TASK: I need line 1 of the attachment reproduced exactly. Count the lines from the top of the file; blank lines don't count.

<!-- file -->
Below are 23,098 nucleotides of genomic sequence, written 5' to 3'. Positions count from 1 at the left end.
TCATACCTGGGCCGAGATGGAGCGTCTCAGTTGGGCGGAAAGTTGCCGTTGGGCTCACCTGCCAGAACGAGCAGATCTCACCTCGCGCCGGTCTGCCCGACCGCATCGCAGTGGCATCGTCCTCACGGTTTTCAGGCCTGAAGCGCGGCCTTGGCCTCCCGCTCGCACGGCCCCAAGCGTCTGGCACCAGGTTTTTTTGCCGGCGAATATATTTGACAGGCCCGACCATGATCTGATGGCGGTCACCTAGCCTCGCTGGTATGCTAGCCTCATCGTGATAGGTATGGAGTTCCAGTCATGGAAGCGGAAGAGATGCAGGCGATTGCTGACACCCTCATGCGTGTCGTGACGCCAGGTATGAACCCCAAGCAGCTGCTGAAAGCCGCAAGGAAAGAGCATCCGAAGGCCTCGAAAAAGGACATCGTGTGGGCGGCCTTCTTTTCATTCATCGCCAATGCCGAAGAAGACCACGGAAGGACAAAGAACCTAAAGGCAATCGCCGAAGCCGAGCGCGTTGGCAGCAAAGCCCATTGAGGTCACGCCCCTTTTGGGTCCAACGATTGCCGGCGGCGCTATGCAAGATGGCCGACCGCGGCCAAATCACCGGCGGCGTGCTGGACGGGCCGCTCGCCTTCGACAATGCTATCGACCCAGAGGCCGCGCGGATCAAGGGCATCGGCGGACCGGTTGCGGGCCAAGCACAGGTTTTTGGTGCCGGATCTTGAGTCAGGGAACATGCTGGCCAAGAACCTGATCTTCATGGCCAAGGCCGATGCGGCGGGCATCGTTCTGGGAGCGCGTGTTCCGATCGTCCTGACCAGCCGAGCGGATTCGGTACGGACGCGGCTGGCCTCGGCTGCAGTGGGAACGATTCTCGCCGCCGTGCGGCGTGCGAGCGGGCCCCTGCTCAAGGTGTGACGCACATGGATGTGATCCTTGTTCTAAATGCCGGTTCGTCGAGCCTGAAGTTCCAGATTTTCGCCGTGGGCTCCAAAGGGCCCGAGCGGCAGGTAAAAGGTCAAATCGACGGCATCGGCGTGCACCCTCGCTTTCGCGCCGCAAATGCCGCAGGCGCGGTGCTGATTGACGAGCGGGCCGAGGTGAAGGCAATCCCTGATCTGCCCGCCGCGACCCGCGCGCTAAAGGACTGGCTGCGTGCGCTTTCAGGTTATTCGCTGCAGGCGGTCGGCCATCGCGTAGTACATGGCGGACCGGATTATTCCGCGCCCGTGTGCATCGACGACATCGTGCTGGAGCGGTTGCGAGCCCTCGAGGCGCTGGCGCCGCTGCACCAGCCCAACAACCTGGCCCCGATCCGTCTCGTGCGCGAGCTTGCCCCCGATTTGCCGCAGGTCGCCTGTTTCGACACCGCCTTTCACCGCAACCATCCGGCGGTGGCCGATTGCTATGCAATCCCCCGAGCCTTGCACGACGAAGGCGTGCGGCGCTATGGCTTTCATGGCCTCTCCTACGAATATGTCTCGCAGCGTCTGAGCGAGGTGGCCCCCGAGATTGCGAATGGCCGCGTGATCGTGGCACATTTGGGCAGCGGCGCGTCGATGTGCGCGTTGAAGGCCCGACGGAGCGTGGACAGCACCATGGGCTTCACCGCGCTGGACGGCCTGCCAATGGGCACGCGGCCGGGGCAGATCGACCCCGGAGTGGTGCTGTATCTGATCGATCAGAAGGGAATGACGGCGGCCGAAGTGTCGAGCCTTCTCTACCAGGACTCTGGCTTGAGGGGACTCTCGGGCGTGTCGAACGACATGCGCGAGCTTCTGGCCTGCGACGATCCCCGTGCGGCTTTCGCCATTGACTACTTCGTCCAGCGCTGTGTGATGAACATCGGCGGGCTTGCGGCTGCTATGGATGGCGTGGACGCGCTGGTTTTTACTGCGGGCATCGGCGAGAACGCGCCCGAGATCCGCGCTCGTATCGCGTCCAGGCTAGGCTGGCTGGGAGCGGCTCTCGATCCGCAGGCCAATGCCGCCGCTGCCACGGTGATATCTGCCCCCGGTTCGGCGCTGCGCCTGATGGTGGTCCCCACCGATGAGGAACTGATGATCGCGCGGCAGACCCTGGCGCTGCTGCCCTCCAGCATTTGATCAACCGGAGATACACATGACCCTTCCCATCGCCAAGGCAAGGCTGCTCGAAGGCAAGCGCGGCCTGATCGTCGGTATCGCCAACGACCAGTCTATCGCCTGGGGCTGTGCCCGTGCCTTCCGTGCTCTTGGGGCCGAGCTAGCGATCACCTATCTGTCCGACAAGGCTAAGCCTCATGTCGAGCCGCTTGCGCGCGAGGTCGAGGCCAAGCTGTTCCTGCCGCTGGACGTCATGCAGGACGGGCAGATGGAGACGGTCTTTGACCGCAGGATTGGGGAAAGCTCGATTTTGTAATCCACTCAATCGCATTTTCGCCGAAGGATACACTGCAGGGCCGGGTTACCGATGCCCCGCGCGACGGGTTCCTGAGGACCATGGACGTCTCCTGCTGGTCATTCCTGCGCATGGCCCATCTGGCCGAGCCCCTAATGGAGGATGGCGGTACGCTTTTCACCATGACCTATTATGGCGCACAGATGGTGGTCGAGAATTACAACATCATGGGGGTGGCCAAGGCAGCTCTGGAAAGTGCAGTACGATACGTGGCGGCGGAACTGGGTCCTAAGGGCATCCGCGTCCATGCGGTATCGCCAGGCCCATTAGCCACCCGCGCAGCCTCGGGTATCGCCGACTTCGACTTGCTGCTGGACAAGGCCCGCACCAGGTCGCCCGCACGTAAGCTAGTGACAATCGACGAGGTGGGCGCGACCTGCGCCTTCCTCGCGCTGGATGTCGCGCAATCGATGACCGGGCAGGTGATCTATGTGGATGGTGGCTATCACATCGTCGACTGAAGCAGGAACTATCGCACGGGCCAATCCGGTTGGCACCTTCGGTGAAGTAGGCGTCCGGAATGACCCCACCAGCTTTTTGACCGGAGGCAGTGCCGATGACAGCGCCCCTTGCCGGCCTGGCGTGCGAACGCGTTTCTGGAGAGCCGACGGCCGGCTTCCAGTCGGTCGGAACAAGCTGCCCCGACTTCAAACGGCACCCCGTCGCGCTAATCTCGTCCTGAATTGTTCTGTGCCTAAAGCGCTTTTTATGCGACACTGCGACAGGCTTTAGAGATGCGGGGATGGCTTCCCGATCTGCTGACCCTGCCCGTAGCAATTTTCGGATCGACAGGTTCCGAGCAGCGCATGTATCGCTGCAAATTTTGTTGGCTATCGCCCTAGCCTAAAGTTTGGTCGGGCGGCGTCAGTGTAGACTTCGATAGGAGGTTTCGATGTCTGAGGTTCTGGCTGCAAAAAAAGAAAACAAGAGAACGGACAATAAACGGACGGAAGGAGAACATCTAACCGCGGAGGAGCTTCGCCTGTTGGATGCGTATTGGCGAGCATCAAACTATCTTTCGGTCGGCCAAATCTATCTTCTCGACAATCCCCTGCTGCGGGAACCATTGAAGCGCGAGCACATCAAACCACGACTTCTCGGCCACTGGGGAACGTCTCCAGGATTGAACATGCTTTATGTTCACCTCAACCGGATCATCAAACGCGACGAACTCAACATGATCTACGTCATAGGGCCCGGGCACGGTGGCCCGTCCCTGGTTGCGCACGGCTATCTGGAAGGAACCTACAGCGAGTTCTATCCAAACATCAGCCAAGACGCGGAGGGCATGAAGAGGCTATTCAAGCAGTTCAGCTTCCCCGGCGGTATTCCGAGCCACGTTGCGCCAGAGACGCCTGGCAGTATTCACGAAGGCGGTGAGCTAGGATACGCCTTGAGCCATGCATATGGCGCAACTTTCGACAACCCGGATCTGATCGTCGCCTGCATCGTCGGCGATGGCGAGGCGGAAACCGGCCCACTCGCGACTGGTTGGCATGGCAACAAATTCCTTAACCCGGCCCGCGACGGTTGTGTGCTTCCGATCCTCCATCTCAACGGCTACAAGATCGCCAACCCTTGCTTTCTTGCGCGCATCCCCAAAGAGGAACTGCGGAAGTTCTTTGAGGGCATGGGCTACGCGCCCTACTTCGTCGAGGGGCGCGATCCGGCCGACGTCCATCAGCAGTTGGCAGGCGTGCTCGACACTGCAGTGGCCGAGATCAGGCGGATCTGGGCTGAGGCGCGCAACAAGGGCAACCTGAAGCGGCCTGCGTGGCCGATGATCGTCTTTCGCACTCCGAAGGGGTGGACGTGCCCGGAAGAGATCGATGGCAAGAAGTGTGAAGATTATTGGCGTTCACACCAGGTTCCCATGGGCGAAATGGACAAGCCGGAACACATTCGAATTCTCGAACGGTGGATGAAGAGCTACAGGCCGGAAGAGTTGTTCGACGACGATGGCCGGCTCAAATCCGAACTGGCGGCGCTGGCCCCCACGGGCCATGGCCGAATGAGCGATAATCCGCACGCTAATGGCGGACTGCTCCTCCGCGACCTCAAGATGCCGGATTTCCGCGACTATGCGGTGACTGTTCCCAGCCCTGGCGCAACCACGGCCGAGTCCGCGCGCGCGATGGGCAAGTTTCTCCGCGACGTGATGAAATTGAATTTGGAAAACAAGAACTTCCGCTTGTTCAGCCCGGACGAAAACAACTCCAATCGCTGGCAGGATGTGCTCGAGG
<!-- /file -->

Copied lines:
Below are 23,098 nucleotides of genomic sequence, written 5' to 3'. Positions count from 1 at the left end.